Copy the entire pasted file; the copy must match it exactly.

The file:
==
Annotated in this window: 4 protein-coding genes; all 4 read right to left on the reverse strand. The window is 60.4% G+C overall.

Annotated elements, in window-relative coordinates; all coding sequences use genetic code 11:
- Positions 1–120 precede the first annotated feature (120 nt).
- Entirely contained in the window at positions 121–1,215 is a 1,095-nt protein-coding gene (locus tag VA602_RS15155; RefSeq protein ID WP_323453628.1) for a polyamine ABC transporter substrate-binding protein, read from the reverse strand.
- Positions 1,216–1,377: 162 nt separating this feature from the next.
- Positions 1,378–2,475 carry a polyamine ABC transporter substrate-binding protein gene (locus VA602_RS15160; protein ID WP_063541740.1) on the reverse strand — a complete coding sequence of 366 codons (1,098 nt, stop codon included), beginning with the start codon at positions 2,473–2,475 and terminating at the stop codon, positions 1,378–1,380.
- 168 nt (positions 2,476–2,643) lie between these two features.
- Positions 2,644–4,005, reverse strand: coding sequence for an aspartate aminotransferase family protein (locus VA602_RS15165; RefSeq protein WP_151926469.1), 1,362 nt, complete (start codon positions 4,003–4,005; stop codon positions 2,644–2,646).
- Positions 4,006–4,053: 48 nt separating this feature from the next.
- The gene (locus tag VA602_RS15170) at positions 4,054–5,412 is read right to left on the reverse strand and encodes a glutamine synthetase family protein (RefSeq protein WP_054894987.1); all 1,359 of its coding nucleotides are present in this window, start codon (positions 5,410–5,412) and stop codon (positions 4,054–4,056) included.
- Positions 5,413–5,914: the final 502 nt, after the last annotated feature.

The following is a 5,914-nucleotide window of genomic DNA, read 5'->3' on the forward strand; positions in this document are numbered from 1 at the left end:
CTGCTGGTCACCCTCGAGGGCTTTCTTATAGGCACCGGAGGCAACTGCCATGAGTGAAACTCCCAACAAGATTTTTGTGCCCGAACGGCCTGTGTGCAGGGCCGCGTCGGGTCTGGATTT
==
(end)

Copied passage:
Annotated in this window: 4 protein-coding genes; all 4 read right to left on the reverse strand. The window is 60.4% G+C overall.

Annotated elements, in window-relative coordinates; all coding sequences use genetic code 11:
- Positions 1–120 precede the first annotated feature (120 nt).
- Entirely contained in the window at positions 121–1,215 is a 1,095-nt protein-coding gene (locus tag VA602_RS15155; RefSeq protein ID WP_323453628.1) for a polyamine ABC transporter substrate-binding protein, read from the reverse strand.
- Positions 1,216–1,377: 162 nt separating this feature from the next.
- Positions 1,378–2,475 carry a polyamine ABC transporter substrate-binding protein gene (locus VA602_RS15160; protein ID WP_063541740.1) on the reverse strand — a complete coding sequence of 366 codons (1,098 nt, stop codon included), beginning with the start codon at positions 2,473–2,475 and terminating at the stop codon, positions 1,378–1,380.
- 168 nt (positions 2,476–2,643) lie between these two features.
- Positions 2,644–4,005, reverse strand: coding sequence for an aspartate aminotransferase family protein (locus VA602_RS15165; RefSeq protein WP_151926469.1), 1,362 nt, complete (start codon positions 4,003–4,005; stop codon positions 2,644–2,646).
- Positions 4,006–4,053: 48 nt separating this feature from the next.
- The gene (locus tag VA602_RS15170) at positions 4,054–5,412 is read right to left on the reverse strand and encodes a glutamine synthetase family protein (RefSeq protein WP_054894987.1); all 1,359 of its coding nucleotides are present in this window, start codon (positions 5,410–5,412) and stop codon (positions 4,054–4,056) included.
- Positions 5,413–5,914: the final 502 nt, after the last annotated feature.

The following is a 5,914-nucleotide window of genomic DNA, read 5'->3' on the forward strand; positions in this document are numbered from 1 at the left end:
CTGCTGGTCACCCTCGAGGGCTTTCTTATAGGCACCGGAGGCAACTGCCATGAGTGAAACTCCCAACAAGATTTTTGTGCCCGAACGGCCTGTGTGCAGGGCCGCGTCGGGTCTGGATTT